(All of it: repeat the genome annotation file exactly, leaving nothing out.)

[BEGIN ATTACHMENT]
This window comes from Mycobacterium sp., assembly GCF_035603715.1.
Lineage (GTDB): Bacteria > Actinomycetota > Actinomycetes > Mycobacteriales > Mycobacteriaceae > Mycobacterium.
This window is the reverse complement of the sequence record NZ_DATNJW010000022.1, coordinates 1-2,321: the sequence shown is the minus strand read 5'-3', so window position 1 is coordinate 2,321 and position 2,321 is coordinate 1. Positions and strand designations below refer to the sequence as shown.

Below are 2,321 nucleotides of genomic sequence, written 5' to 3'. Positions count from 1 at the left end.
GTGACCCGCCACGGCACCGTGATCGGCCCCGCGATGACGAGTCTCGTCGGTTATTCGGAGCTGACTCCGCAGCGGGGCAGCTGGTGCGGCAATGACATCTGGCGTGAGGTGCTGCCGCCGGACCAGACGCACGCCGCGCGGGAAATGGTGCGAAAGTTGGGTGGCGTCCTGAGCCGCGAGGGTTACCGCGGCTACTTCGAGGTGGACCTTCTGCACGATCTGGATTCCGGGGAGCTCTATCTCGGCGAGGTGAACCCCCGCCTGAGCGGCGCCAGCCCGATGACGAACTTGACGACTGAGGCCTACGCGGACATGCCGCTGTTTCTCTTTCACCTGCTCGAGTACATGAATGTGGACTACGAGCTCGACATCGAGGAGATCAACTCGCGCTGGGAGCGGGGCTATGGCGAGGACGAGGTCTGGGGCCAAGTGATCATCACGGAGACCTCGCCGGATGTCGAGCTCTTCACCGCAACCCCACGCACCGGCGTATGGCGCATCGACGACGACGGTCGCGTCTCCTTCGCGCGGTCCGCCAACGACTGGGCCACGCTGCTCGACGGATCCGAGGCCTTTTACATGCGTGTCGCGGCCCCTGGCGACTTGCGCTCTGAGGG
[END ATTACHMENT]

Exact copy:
This window comes from Mycobacterium sp., assembly GCF_035603715.1.
Lineage (GTDB): Bacteria > Actinomycetota > Actinomycetes > Mycobacteriales > Mycobacteriaceae > Mycobacterium.
This window is the reverse complement of the sequence record NZ_DATNJW010000022.1, coordinates 1-2,321: the sequence shown is the minus strand read 5'-3', so window position 1 is coordinate 2,321 and position 2,321 is coordinate 1. Positions and strand designations below refer to the sequence as shown.

Below are 2,321 nucleotides of genomic sequence, written 5' to 3'. Positions count from 1 at the left end.
GTGACCCGCCACGGCACCGTGATCGGCCCCGCGATGACGAGTCTCGTCGGTTATTCGGAGCTGACTCCGCAGCGGGGCAGCTGGTGCGGCAATGACATCTGGCGTGAGGTGCTGCCGCCGGACCAGACGCACGCCGCGCGGGAAATGGTGCGAAAGTTGGGTGGCGTCCTGAGCCGCGAGGGTTACCGCGGCTACTTCGAGGTGGACCTTCTGCACGATCTGGATTCCGGGGAGCTCTATCTCGGCGAGGTGAACCCCCGCCTGAGCGGCGCCAGCCCGATGACGAACTTGACGACTGAGGCCTACGCGGACATGCCGCTGTTTCTCTTTCACCTGCTCGAGTACATGAATGTGGACTACGAGCTCGACATCGAGGAGATCAACTCGCGCTGGGAGCGGGGCTATGGCGAGGACGAGGTCTGGGGCCAAGTGATCATCACGGAGACCTCGCCGGATGTCGAGCTCTTCACCGCAACCCCACGCACCGGCGTATGGCGCATCGACGACGACGGTCGCGTCTCCTTCGCGCGGTCCGCCAACGACTGGGCCACGCTGCTCGACGGATCCGAGGCCTTTTACATGCGTGTCGCGGCCCCTGGCGACTTGCGCTCTGAGGG